Note: post was originally in 2012. It has been updated in November, 2018 to discuss a new martial privilege case, Sewell v. State, now pending before the Maryland Court of Appeals with a decision coming any day now.
I never find myself writing about marital privilege. But I do have an interest in modern technology and how it will impact pre-trial discovery and admissibility of evidence. Which takes me to the 4th Circuit opinion U.S. v. Hamilton.
This case involves the bribery conviction of a former member of the Virginia House of Delegates who also served part-time as an administrator with the Newport News, Virginia public schools system. Basically, the guy pushed for and got a salary from Old Dominion University in exchange for getting funding for a million dollar program called Center for Teacher Quality and Education Leadership. (FACT: 89% of all “education centers” with titles as goofy and ambiguous as this one are hopelessly corrupt.)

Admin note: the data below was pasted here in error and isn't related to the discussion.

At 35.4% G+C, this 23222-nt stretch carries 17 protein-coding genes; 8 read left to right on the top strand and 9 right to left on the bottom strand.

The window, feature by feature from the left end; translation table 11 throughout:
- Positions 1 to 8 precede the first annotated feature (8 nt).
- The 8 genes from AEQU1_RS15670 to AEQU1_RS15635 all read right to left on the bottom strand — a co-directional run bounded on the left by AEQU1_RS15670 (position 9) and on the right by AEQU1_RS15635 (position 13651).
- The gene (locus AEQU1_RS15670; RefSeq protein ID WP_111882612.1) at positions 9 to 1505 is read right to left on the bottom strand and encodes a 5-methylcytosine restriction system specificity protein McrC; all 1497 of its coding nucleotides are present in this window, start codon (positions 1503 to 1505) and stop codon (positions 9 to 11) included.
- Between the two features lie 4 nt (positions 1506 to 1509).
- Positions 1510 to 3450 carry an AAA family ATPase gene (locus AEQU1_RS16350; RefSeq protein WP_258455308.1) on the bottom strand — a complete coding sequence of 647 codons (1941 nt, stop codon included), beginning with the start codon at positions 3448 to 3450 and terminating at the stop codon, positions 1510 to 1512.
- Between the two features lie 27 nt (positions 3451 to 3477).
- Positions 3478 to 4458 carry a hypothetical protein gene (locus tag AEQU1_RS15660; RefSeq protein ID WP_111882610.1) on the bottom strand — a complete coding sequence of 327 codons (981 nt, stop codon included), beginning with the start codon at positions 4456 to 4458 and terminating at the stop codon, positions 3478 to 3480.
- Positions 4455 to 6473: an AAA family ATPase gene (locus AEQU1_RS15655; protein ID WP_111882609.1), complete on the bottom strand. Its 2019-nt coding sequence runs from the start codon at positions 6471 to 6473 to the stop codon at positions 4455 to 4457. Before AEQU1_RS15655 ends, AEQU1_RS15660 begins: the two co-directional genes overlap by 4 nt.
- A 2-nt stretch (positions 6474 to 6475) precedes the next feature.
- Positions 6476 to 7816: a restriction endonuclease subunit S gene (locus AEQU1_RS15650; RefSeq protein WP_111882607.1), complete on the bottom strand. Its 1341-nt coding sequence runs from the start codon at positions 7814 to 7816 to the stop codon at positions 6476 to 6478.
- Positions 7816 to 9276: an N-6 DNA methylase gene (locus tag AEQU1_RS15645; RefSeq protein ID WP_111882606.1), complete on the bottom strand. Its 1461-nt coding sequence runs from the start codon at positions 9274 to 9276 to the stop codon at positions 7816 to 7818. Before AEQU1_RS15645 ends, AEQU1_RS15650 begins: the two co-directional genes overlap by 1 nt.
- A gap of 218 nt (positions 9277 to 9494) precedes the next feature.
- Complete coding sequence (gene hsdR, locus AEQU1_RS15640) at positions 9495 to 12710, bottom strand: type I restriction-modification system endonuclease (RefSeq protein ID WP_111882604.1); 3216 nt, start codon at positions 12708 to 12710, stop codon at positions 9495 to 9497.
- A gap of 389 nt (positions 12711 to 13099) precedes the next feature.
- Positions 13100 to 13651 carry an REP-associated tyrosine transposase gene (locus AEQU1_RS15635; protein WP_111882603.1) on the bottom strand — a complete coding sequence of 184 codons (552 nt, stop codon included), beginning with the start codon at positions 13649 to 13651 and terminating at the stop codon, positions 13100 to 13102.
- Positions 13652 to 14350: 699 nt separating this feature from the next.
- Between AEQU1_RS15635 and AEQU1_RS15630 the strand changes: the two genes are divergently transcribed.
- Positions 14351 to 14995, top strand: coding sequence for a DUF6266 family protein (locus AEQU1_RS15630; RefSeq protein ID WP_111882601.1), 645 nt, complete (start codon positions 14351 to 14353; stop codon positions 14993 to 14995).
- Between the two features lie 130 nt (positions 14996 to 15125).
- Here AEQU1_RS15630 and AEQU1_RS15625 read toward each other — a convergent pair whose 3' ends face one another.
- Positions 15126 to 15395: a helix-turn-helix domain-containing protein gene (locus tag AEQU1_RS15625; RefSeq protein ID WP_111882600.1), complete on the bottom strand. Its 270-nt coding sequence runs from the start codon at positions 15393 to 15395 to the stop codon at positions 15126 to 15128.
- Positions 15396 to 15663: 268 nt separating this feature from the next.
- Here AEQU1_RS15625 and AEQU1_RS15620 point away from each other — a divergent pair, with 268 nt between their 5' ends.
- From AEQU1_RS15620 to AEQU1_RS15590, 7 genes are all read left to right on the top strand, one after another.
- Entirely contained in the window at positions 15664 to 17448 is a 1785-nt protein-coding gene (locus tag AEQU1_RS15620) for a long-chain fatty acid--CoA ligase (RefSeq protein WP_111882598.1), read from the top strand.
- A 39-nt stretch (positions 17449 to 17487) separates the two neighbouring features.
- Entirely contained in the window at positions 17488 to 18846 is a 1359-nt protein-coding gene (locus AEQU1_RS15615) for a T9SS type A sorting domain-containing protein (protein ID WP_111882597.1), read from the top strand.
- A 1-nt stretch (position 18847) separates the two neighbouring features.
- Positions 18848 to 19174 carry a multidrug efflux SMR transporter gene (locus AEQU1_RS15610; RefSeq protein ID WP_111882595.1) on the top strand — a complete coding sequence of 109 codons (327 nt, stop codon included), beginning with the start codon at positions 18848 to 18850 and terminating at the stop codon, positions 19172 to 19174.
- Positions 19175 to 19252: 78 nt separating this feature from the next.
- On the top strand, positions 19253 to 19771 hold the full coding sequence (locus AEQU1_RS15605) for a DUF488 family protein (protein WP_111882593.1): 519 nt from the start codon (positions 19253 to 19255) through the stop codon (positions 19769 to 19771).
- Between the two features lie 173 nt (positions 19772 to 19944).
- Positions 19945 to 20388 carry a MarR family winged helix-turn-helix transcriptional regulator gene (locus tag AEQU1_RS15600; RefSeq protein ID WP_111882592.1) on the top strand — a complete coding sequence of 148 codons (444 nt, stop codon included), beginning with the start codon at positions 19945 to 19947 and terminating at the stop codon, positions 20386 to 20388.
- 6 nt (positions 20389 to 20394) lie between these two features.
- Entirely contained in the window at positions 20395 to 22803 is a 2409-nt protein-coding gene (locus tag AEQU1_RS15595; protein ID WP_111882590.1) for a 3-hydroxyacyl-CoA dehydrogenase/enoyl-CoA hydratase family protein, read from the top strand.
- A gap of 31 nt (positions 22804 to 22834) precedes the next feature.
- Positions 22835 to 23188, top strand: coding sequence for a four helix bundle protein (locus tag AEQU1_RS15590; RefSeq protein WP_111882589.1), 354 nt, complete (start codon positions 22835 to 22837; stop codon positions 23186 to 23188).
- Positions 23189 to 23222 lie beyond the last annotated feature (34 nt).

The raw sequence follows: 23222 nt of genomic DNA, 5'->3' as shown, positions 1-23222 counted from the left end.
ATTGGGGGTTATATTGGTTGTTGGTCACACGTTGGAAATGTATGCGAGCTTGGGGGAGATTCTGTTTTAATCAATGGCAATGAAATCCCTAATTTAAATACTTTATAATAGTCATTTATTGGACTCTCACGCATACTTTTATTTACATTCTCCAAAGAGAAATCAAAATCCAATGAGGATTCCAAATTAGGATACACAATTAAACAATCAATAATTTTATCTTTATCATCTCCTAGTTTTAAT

Anyway, a key piece of evidence in the takedown of this guy is an email that he writes to his wife about how he is trying to get this salary out of the deal, which he writes from his public school computer. So the question is whether the marital privilege applies because he used his work email account.
For what I think are good reasons, communications between spouses have long been thought to implicate important privacy and confidentiality interests. This has led to a recognition of a marital privilege in both Maryland and federal law that makes communications between spouses presumptively confidential.